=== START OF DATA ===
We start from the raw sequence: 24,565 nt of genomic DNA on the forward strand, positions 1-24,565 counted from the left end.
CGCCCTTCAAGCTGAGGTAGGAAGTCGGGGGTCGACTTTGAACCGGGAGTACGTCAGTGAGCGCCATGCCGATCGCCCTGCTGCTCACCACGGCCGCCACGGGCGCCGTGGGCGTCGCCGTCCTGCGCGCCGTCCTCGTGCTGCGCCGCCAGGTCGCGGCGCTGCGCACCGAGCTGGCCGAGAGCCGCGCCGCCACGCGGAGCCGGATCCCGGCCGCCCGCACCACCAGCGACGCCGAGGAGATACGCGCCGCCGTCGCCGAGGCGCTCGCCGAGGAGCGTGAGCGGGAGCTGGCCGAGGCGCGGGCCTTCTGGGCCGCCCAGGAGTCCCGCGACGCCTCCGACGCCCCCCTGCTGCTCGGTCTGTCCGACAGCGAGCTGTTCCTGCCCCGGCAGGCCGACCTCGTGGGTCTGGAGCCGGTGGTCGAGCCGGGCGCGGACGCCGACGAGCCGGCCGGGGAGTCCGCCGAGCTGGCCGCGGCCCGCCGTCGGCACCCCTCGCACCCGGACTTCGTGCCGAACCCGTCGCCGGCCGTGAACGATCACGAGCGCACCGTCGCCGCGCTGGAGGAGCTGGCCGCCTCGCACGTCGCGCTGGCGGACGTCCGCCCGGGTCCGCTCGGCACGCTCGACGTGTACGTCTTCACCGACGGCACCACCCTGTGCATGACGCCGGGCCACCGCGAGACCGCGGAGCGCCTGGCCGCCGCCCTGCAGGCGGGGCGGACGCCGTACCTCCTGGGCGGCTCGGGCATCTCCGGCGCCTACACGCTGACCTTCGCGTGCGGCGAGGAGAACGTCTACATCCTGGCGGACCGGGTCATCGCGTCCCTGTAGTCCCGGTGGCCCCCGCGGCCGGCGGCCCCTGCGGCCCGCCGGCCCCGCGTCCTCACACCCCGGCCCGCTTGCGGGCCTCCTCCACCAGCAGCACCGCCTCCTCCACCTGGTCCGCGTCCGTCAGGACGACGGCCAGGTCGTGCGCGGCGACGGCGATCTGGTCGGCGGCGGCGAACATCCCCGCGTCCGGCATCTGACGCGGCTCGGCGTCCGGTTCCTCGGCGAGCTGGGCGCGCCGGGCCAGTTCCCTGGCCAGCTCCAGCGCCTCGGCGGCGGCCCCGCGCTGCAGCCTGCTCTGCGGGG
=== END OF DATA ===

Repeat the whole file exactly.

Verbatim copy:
We start from the raw sequence: 24,565 nt of genomic DNA on the forward strand, positions 1-24,565 counted from the left end.
CGCCCTTCAAGCTGAGGTAGGAAGTCGGGGGTCGACTTTGAACCGGGAGTACGTCAGTGAGCGCCATGCCGATCGCCCTGCTGCTCACCACGGCCGCCACGGGCGCCGTGGGCGTCGCCGTCCTGCGCGCCGTCCTCGTGCTGCGCCGCCAGGTCGCGGCGCTGCGCACCGAGCTGGCCGAGAGCCGCGCCGCCACGCGGAGCCGGATCCCGGCCGCCCGCACCACCAGCGACGCCGAGGAGATACGCGCCGCCGTCGCCGAGGCGCTCGCCGAGGAGCGTGAGCGGGAGCTGGCCGAGGCGCGGGCCTTCTGGGCCGCCCAGGAGTCCCGCGACGCCTCCGACGCCCCCCTGCTGCTCGGTCTGTCCGACAGCGAGCTGTTCCTGCCCCGGCAGGCCGACCTCGTGGGTCTGGAGCCGGTGGTCGAGCCGGGCGCGGACGCCGACGAGCCGGCCGGGGAGTCCGCCGAGCTGGCCGCGGCCCGCCGTCGGCACCCCTCGCACCCGGACTTCGTGCCGAACCCGTCGCCGGCCGTGAACGATCACGAGCGCACCGTCGCCGCGCTGGAGGAGCTGGCCGCCTCGCACGTCGCGCTGGCGGACGTCCGCCCGGGTCCGCTCGGCACGCTCGACGTGTACGTCTTCACCGACGGCACCACCCTGTGCATGACGCCGGGCCACCGCGAGACCGCGGAGCGCCTGGCCGCCGCCCTGCAGGCGGGGCGGACGCCGTACCTCCTGGGCGGCTCGGGCATCTCCGGCGCCTACACGCTGACCTTCGCGTGCGGCGAGGAGAACGTCTACATCCTGGCGGACCGGGTCATCGCGTCCCTGTAGTCCCGGTGGCCCCCGCGGCCGGCGGCCCCTGCGGCCCGCCGGCCCCGCGTCCTCACACCCCGGCCCGCTTGCGGGCCTCCTCCACCAGCAGCACCGCCTCCTCCACCTGGTCCGCGTCCGTCAGGACGACGGCCAGGTCGTGCGCGGCGACGGCGATCTGGTCGGCGGCGGCGAACATCCCCGCGTCCGGCATCTGACGCGGCTCGGCGTCCGGTTCCTCGGCGAGCTGGGCGCGCCGGGCCAGTTCCCTGGCCAGCTCCAGCGCCTCGGCGGCGGCCCCGCGCTGCAGCCTGCTCTGCGGGG